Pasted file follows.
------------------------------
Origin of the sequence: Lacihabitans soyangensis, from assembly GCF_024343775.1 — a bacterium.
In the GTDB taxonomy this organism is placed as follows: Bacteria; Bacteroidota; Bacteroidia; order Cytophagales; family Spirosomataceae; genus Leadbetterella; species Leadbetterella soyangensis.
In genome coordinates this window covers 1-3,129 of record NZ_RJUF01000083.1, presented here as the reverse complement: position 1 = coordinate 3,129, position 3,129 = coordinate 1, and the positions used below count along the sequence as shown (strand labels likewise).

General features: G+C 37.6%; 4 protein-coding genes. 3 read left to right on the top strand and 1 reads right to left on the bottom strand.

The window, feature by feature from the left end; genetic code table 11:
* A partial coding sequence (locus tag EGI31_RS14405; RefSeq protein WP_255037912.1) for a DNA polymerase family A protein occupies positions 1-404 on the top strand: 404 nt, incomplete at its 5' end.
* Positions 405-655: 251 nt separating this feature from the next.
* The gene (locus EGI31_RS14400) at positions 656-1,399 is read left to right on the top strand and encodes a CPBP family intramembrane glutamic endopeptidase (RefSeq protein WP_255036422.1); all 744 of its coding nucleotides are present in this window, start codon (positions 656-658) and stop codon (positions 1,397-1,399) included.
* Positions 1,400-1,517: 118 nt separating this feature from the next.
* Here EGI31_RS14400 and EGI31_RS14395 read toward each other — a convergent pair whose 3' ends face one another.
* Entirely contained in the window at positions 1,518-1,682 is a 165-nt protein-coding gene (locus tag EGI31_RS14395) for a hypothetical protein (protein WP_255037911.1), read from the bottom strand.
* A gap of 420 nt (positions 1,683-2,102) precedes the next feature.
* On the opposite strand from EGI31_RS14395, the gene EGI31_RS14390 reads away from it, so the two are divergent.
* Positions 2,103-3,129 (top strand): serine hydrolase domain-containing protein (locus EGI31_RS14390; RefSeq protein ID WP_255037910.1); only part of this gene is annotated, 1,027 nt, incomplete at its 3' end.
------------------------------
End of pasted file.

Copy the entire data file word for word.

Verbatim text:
Origin of the sequence: Lacihabitans soyangensis, from assembly GCF_024343775.1 — a bacterium.
In the GTDB taxonomy this organism is placed as follows: Bacteria; Bacteroidota; Bacteroidia; order Cytophagales; family Spirosomataceae; genus Leadbetterella; species Leadbetterella soyangensis.
In genome coordinates this window covers 1-3,129 of record NZ_RJUF01000083.1, presented here as the reverse complement: position 1 = coordinate 3,129, position 3,129 = coordinate 1, and the positions used below count along the sequence as shown (strand labels likewise).

General features: G+C 37.6%; 4 protein-coding genes. 3 read left to right on the top strand and 1 reads right to left on the bottom strand.

The window, feature by feature from the left end; genetic code table 11:
* A partial coding sequence (locus tag EGI31_RS14405; RefSeq protein WP_255037912.1) for a DNA polymerase family A protein occupies positions 1-404 on the top strand: 404 nt, incomplete at its 5' end.
* Positions 405-655: 251 nt separating this feature from the next.
* The gene (locus EGI31_RS14400) at positions 656-1,399 is read left to right on the top strand and encodes a CPBP family intramembrane glutamic endopeptidase (RefSeq protein WP_255036422.1); all 744 of its coding nucleotides are present in this window, start codon (positions 656-658) and stop codon (positions 1,397-1,399) included.
* Positions 1,400-1,517: 118 nt separating this feature from the next.
* Here EGI31_RS14400 and EGI31_RS14395 read toward each other — a convergent pair whose 3' ends face one another.
* Entirely contained in the window at positions 1,518-1,682 is a 165-nt protein-coding gene (locus tag EGI31_RS14395) for a hypothetical protein (protein WP_255037911.1), read from the bottom strand.
* A gap of 420 nt (positions 1,683-2,102) precedes the next feature.
* On the opposite strand from EGI31_RS14395, the gene EGI31_RS14390 reads away from it, so the two are divergent.
* Positions 2,103-3,129 (top strand): serine hydrolase domain-containing protein (locus EGI31_RS14390; RefSeq protein ID WP_255037910.1); only part of this gene is annotated, 1,027 nt, incomplete at its 3' end.